85-foot Antenna Station built by Blaw-Knox Company, c. 1965, Original Source: Detre Library & Archives at the Heinz History Center

Alcoa and Blaw-Knox Company played an important role in the communications process. The system developed and run by the Manned Space Flight Network, called the Unified S-Band System, relied on a series of 14 ground stations spread across the globe in order to be in constant communication with the astronauts. Although the Collins Radio Company had the primary contract for the stations, the three large 85-foot Antenna Stations were built by Blaw-Knox Steel Company of Blawnox, Pa., located on the Allegheny River just north of Aspinwall. These antennas not only provided critical communication during the mission, they also beamed back the images taken by Lunar Orbiters I to V that allowed NASA to accurately map the moon and decide on the best landing sites.

This Canberra, Australia antenna is one of three 85-foot structures built by the Blaw-Knox Company of Blawnox, Pa. The other two were in Madrid, Spain and Goldstone, California. Placed at approximately 120-degree intervals around the Earth, they ensured that Mission Control always had contact with the spacecraft despite the Earth’s rotation and the Moon’s movement around the Earth.

North American Rockwell advertisement, Pittsburgh Press ROTO, 1969, From the collection of: Senator John Heinz History Center
Pittsburgh Companies
Pittsburgh-based companies contributed much to the creation of the spacecraft that would eventually take us to the Moon: the Saturn V. North American Rockwell built major pieces of the spacecraft, aluminum and steel alloys created in Western PA factories and mills covered the Saturn V, the Command Module Columbia, and the Lunar Module Eagle. Smaller local companies were subcontractors for North American Rockwell, contributing vital components that made the mission a success.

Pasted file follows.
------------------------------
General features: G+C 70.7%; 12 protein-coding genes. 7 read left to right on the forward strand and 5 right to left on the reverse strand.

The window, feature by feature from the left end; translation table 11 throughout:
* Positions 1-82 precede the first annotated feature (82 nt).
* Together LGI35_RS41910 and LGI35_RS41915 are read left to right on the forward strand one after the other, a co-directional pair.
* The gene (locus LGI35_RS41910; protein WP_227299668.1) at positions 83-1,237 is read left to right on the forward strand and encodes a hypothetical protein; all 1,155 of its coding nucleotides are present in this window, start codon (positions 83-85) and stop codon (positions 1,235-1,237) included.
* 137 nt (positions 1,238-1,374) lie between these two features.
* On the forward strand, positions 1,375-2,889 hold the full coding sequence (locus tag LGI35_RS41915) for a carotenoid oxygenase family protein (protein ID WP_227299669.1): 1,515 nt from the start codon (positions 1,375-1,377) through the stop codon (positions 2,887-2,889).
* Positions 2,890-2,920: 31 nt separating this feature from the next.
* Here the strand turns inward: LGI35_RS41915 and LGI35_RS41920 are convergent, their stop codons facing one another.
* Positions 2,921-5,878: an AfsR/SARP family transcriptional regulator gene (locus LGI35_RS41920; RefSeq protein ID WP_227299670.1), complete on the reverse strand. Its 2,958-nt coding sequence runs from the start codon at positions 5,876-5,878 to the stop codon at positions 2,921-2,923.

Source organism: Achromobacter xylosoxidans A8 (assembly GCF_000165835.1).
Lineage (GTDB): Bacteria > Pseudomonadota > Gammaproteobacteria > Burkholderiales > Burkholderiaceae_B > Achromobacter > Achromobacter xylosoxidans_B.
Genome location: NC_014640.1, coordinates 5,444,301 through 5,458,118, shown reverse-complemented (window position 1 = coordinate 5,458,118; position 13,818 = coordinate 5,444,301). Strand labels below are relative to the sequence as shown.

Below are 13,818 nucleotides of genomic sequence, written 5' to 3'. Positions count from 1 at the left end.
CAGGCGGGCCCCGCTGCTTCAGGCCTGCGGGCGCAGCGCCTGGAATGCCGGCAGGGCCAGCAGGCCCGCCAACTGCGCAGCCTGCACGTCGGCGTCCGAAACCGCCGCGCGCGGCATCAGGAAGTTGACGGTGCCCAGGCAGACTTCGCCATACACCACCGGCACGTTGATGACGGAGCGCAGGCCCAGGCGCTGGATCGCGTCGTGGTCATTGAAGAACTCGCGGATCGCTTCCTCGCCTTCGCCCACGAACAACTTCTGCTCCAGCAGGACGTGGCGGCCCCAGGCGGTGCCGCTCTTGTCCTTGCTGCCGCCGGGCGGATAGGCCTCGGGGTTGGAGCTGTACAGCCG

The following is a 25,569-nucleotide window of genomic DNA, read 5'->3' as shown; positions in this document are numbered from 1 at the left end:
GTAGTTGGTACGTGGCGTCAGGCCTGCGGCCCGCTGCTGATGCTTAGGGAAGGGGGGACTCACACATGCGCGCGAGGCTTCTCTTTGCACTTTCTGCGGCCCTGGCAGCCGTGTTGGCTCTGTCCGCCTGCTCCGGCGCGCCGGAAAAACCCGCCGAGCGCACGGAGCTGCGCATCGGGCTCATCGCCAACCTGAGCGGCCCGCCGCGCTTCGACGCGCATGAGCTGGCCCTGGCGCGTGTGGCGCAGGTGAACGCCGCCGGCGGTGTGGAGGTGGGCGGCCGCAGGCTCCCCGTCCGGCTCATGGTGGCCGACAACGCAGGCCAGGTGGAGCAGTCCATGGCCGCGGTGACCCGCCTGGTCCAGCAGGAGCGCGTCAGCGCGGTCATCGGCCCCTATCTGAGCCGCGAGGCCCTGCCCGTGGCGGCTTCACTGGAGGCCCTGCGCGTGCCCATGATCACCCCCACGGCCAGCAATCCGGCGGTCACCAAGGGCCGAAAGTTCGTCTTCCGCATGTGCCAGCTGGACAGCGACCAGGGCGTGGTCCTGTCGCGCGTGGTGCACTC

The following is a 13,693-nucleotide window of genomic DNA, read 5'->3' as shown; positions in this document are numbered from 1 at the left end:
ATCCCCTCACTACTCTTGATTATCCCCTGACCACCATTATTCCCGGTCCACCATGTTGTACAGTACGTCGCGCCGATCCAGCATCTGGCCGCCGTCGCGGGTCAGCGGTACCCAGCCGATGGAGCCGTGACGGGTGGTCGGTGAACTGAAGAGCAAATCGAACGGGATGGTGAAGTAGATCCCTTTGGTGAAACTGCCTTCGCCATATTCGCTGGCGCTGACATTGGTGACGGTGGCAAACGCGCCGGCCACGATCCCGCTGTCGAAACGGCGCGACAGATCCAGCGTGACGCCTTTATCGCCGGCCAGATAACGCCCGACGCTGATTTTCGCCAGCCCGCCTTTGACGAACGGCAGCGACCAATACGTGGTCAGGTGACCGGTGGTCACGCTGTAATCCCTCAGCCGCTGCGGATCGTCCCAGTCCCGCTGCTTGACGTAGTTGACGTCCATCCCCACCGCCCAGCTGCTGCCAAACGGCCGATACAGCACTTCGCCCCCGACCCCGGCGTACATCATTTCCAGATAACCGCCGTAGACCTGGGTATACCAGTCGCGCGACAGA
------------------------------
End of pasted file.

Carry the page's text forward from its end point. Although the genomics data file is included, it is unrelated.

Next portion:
Edwin L. Wiegand Company, now Chromalox, strip heater, Chromalox, 1960s, Original Source: Heinz History Center Museum Collections

Edwin Wiegand founded his Pittsburgh company in 1917, based on his 1915 patent for an insulated heating device. In the 1960s, his company developed a strip heater that kept the electronic control box on the Lunar Module Eagle at a temperature that insured the crucial fuel triggering device would function.

J.P. Devine Manufacturing Company workers hold a piece of the heat shield they helped to manufacture, Pittsburgh Post-Gazette, 1969, From the collection of: Senator John Heinz History Center

J. P. Devine in Lawrenceville made industrial autoclaves that were essential to producing the heat shield on the Command and Service Module. This large pressure cooker tempered the metal to ready it for the extreme temperatures in space.

Apollo Xi, Nasa, 1969-07, From the collection of: LIFE Photo Collection
The Mission
At 4:18 P.M. (EST) on July 20, 1969 Neil Armstrong and Buzz Aldrin landed on the Moon at the Sea of Tranquility. About 6 ½ hours later Armstrong stepped out of Eagle and became the first human to step foot on the lunar surface. Aldrin joined him shortly after and the two astronauts spent roughly 2 ½ hours on the Moon completing a checklist of tasks that included gathering lunar samples, setting up experiments, testing their suits and equipment and planting the American flag for the benefit of humankind. All of the Apollo missions leading up the Moon landing had tested various aspects of the mission, with the Apollo 10 Lunar Module pilots flying within 10 nautical miles of the lunar surface. The landing of the Lunar Module was one of the last untested aspects of the mission and therefore one of the most dangerous. After finding that the automated guidance system steered them towards a crater, Armstrong took over manual control and landed the spacecraft with only 30 seconds of propellant left.
Alcoa aluminum honeycomb shock absorbers compressed and uncompressed, Alcoa Corporation, 1960s, Original Source: Heinz History Center Museum Collections

Each Lunar Module contained this aluminum honeycomb structure, developed by Pittsburgh’s Alcoa company, in the legs to absorb the shock of landing on the Moon. During the first Moon landing, Armstrong and Aldrin cut the engine so late that they had a very soft landing and hardly compressed the aluminum shock absorbers. As a result, they had a much higher jump from the ladder to the Moon’s surface than later landings.

Alcoa bulkhead prototype from Lunar Module, Alcoa Corporation, c. 1969, Original Source: Heinz History Center Museum Collections
The three cameras developed by Westinghouse for NASA, Westinghouse Electric Corporation, 1960s, Original Source: Heinz History Center Museum Collections

Westinghouse developed three cameras for the Apollo Program that flew on Apollo missions 9 through 14. The Apollo 11 lunar surface camera is on top, the center color camera flew on Apollo 10 and 11, but stayed on the Command Module, and the bottom camera, a modification of the Apollo 10 color camera, recorded images on the Moon during Apollo 12 and 14.